|LONDON Mayor Boris Johnson, a likely successor to Prime Minister David Cameron has savaged President Robert Mugabe’s extravagant plans to host a US$1 million birthday party despite reducing Zimbabwe to “the second poorest nation on earth – beaten only by Congo for overall grimness”.
But in that searing article for a UK daily, Johnson also made an admission which vindicated the 91-year-old Mugabe’s claim that Britain is responsible for Zimbabwe’s economic problems.
With the lavish rhetorical flourishes for which he is legendary, Boris wrote: “I CAN’T imagine that anyone in his right mind would actually want to go to the 91st birthday party of Robert Gabriel Mugabe which takes place this Saturday.
“It promises to be an event of truly spectacular moral ugliness. While his people are starving, the ancient despot will convoke 20,000 cronies at a kind of golf club-cum-safari lodge near the Victoria Falls.
“In scenes reminiscent of the more disgusting and luxurious behaviour of the emperor Commodus, he will cause various exotic beasts to be slaughtered for the feast.”
But Boris then states that: “This Mugabe tyranny is no accident – and Britain played a shameful part in the disaster.”
He suggested that former British Prime Minister Tony Blair should fly to the Victoria Falls to attend the “utterly nauseating” shindig and help “old Bob with the job of blowing out his candles”.
The London mayor conceded that Blair’s Labour administration contributed the mess in Zimbabwe by reneging on a pledge by the Conservative-led government to fund land reform at the 1979 talks which brought independence.
According to Boris, the Blair government’s decision was a “that betrayal of Lancaster House that gave Mugabe his pretext to launch his pogroms against the whites”.
Mugabe went on to unleash veterans of the country’s liberation struggle in violent takeovers of farmland occupied by whites – a process critics blame for the country’s economic collapse.
Johnson agrees, saying: “We turned our backs on the very people who were actually indispensable to the economic well-being of Zimbabwe, and Labour essentially allowed Mugabe to launch a racist tyranny.”
His admission was grudgingly noted in Harare with information minister Jonathan Moyo saying: “We’d look crazy if we responded to mayors.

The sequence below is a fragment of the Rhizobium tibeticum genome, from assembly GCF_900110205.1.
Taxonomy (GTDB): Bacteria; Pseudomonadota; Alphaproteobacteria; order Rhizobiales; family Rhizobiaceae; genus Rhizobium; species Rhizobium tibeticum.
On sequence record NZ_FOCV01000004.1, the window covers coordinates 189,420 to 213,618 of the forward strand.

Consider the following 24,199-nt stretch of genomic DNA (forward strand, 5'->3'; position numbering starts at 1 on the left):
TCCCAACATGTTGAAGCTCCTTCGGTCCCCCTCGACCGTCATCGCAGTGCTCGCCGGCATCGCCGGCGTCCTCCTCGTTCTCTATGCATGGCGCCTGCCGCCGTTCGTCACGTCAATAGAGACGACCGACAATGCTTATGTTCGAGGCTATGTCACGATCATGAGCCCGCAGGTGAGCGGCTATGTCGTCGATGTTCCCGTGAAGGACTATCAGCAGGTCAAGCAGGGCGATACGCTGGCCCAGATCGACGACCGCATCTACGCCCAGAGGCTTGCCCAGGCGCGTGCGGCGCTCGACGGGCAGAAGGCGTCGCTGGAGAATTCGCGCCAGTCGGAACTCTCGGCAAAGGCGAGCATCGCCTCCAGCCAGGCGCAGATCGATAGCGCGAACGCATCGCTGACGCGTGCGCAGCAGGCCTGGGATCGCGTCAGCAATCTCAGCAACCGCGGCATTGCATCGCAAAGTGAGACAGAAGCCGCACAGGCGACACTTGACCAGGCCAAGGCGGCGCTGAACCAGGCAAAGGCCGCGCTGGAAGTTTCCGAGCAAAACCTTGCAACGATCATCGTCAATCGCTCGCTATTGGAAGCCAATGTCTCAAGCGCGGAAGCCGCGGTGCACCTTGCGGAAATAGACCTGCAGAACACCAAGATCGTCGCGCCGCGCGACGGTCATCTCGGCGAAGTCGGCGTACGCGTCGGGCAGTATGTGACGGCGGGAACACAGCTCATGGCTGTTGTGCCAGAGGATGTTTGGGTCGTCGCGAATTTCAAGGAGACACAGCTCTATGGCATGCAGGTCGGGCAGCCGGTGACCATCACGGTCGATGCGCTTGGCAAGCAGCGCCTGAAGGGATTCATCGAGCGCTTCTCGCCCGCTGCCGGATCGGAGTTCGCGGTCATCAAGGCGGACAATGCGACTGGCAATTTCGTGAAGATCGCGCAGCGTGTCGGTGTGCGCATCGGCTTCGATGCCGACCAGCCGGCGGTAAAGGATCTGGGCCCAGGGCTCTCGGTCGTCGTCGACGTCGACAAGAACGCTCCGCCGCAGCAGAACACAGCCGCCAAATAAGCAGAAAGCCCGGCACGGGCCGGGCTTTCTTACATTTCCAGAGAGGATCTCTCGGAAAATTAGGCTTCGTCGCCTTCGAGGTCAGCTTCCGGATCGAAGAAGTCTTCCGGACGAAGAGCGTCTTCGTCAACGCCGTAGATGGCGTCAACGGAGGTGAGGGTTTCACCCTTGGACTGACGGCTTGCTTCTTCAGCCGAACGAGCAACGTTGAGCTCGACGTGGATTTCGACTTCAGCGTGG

“We’ve noted his views, most of them inaccurate and malicious, and wonder if this admission of guilt is the plea of the Conservative Party or an individual. We’ll let Mr Johnson carry his own cross and deal with his guilt.”
But the ruling Zanu PF party’s UK chairman Nick Mangagwa told NewZimbabwe.com that, “Boris Johnson vindicated what has been Zimbabwe’s position all along.
“In his article Boris said a lot of objectionable things but the most revealing is the blame on Tony Blair for the problems that are in Zimbabwe. He calls it a‘despicable betrayal’; that it was.
“The President has always said there had been no problem with the Conservatives for 17 years. But in came Mr Blair who, straight away, reneged on an agreement which everyone knew about. The terms had been agreed in good faith.
“The flimsy and porous argument from the Labour Government was simply that their generation had not benefitted from colonialism; which of course was not true.
“The worst bit of this sad saga is that, for taking back the land which everyone was agreed needed to be redistributed, Zimbabwe was placed under very debilitating sanctions regime.”
Mangwana claims the replacement of Blair’s Labour administration by Conservative-led government has steadily seen an improvement in relations between London and Harare.
“Until recent improvements under the Tories, there was clearly an antagonistic foreign policy towards Zimbabwe. We are where we are today because of that,” says Mangwana.
“Now we know that we are not the only ones who acknowledge that. The British establishment through the London mayor can pin point where the fault lies.
“In those few words (Boris) covered everything that has gone wrong with the British Foreign Policy towards Zimbabwe in the last 18years.
“We now hope that whoever wins the election in May will continue to dissociate themselves from the retrogressive foreign policies of Mr Blair.”